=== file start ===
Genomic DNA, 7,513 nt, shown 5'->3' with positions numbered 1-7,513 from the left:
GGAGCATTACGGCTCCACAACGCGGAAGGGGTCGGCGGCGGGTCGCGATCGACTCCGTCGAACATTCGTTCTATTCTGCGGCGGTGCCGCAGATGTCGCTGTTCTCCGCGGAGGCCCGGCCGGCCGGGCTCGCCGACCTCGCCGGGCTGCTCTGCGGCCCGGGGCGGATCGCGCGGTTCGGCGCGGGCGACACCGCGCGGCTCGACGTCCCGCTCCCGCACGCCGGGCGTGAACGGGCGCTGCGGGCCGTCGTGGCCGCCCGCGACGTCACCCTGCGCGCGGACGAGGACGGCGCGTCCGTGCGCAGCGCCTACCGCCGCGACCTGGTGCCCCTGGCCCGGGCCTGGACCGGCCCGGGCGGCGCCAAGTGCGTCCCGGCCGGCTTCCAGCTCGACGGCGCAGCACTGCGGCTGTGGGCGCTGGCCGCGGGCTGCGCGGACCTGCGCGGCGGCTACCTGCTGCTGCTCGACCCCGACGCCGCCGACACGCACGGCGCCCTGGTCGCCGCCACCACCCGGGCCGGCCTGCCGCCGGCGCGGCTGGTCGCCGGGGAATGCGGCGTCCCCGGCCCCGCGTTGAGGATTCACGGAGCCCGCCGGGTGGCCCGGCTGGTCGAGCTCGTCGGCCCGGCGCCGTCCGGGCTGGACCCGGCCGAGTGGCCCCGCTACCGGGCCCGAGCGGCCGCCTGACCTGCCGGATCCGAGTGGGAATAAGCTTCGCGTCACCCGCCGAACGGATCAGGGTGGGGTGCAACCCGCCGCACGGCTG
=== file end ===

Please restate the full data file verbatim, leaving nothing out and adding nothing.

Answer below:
Genomic DNA, 7,513 nt, shown 5'->3' with positions numbered 1-7,513 from the left:
GGAGCATTACGGCTCCACAACGCGGAAGGGGTCGGCGGCGGGTCGCGATCGACTCCGTCGAACATTCGTTCTATTCTGCGGCGGTGCCGCAGATGTCGCTGTTCTCCGCGGAGGCCCGGCCGGCCGGGCTCGCCGACCTCGCCGGGCTGCTCTGCGGCCCGGGGCGGATCGCGCGGTTCGGCGCGGGCGACACCGCGCGGCTCGACGTCCCGCTCCCGCACGCCGGGCGTGAACGGGCGCTGCGGGCCGTCGTGGCCGCCCGCGACGTCACCCTGCGCGCGGACGAGGACGGCGCGTCCGTGCGCAGCGCCTACCGCCGCGACCTGGTGCCCCTGGCCCGGGCCTGGACCGGCCCGGGCGGCGCCAAGTGCGTCCCGGCCGGCTTCCAGCTCGACGGCGCAGCACTGCGGCTGTGGGCGCTGGCCGCGGGCTGCGCGGACCTGCGCGGCGGCTACCTGCTGCTGCTCGACCCCGACGCCGCCGACACGCACGGCGCCCTGGTCGCCGCCACCACCCGGGCCGGCCTGCCGCCGGCGCGGCTGGTCGCCGGGGAATGCGGCGTCCCCGGCCCCGCGTTGAGGATTCACGGAGCCCGCCGGGTGGCCCGGCTGGTCGAGCTCGTCGGCCCGGCGCCGTCCGGGCTGGACCCGGCCGAGTGGCCCCGCTACCGGGCCCGAGCGGCCGCCTGACCTGCCGGATCCGAGTGGGAATAAGCTTCGCGTCACCCGCCGAACGGATCAGGGTGGGGTGCAACCCGCCGCACGGCTG